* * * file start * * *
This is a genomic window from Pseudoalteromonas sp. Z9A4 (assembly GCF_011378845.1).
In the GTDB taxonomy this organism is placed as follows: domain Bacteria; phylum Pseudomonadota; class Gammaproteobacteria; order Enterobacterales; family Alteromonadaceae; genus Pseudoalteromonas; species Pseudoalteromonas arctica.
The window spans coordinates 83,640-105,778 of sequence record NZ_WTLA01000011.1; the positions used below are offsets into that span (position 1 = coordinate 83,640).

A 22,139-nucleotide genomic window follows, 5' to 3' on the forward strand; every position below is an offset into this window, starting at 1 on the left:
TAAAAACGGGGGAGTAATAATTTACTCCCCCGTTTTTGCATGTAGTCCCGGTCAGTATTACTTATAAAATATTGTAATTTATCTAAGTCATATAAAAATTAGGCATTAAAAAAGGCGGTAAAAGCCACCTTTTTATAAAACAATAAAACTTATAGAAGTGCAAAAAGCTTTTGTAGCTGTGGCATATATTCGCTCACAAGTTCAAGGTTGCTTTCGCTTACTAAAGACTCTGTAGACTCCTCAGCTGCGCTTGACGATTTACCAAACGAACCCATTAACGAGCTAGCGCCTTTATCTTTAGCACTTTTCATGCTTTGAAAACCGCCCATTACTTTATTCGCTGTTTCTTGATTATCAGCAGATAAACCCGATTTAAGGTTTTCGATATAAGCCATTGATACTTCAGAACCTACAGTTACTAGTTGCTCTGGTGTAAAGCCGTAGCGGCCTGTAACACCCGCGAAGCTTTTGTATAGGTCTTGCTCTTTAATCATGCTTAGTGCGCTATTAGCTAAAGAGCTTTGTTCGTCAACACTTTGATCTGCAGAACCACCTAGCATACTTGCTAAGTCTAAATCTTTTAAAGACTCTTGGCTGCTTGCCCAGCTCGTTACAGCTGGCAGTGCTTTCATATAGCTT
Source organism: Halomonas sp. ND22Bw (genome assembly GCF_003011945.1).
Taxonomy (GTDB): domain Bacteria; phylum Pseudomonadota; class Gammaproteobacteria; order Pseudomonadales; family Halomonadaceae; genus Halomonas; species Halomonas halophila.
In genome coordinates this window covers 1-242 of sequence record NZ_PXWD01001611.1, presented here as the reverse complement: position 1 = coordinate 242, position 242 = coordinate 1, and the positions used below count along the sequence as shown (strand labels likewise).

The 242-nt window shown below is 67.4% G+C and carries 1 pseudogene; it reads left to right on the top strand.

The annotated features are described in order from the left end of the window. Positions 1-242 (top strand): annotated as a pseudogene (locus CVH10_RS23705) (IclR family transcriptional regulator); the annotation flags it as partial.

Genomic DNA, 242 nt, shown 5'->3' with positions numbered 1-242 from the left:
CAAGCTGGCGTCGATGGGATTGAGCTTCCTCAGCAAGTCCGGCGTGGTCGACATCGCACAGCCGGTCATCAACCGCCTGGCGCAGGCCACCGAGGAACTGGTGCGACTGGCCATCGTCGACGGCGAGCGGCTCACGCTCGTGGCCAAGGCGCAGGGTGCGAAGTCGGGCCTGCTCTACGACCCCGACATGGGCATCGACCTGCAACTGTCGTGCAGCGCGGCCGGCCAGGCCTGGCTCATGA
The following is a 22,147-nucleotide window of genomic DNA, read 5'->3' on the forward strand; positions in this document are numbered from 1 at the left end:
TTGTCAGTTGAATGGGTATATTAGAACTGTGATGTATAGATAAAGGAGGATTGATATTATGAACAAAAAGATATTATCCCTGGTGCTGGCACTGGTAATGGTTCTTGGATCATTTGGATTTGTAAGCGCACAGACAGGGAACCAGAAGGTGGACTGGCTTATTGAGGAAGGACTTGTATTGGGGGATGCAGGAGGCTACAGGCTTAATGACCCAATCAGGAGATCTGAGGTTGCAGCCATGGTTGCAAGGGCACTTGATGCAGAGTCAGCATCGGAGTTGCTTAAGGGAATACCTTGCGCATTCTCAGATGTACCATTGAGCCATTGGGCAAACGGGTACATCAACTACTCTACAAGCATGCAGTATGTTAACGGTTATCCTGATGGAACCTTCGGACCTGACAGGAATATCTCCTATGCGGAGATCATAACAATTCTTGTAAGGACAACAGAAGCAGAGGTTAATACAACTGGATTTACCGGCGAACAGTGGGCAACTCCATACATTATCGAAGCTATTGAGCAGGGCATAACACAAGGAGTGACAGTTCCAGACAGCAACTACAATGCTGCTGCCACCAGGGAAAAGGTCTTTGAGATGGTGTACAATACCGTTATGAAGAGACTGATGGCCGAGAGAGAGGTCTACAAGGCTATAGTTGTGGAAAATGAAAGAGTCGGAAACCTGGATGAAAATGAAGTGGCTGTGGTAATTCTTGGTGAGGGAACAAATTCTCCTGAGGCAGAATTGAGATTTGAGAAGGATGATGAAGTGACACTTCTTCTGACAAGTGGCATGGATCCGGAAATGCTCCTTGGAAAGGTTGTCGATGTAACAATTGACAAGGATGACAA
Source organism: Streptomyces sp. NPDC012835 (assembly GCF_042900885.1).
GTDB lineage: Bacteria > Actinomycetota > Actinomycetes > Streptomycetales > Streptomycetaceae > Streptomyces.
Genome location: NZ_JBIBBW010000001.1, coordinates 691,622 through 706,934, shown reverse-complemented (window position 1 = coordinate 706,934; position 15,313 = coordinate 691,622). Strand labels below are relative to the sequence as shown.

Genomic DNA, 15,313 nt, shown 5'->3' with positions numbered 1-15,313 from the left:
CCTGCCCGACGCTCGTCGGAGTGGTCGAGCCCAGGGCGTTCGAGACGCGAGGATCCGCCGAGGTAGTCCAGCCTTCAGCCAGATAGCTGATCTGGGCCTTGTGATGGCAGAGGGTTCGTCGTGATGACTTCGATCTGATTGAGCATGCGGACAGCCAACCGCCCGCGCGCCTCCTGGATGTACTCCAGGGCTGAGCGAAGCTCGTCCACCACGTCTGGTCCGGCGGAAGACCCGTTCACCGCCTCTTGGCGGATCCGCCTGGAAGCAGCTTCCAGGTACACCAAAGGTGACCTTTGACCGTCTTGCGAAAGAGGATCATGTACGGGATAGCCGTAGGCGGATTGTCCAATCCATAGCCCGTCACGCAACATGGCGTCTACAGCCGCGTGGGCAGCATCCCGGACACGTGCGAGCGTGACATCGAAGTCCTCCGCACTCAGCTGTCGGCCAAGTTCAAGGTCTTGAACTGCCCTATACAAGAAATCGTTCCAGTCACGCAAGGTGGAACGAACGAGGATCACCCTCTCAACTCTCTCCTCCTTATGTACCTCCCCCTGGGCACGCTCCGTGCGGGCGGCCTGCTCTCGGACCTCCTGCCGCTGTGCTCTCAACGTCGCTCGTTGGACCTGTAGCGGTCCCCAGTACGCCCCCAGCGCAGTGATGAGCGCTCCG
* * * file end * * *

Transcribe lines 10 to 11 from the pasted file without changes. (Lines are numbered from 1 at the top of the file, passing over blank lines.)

The annotated features are described in order from the left end of the window. Positions 1-242 (top strand): annotated as a pseudogene (locus CVH10_RS23705) (IclR family transcriptional regulator); the annotation flags it as partial.

Genomic DNA, 242 nt, shown 5'->3' with positions numbered 1-242 from the left: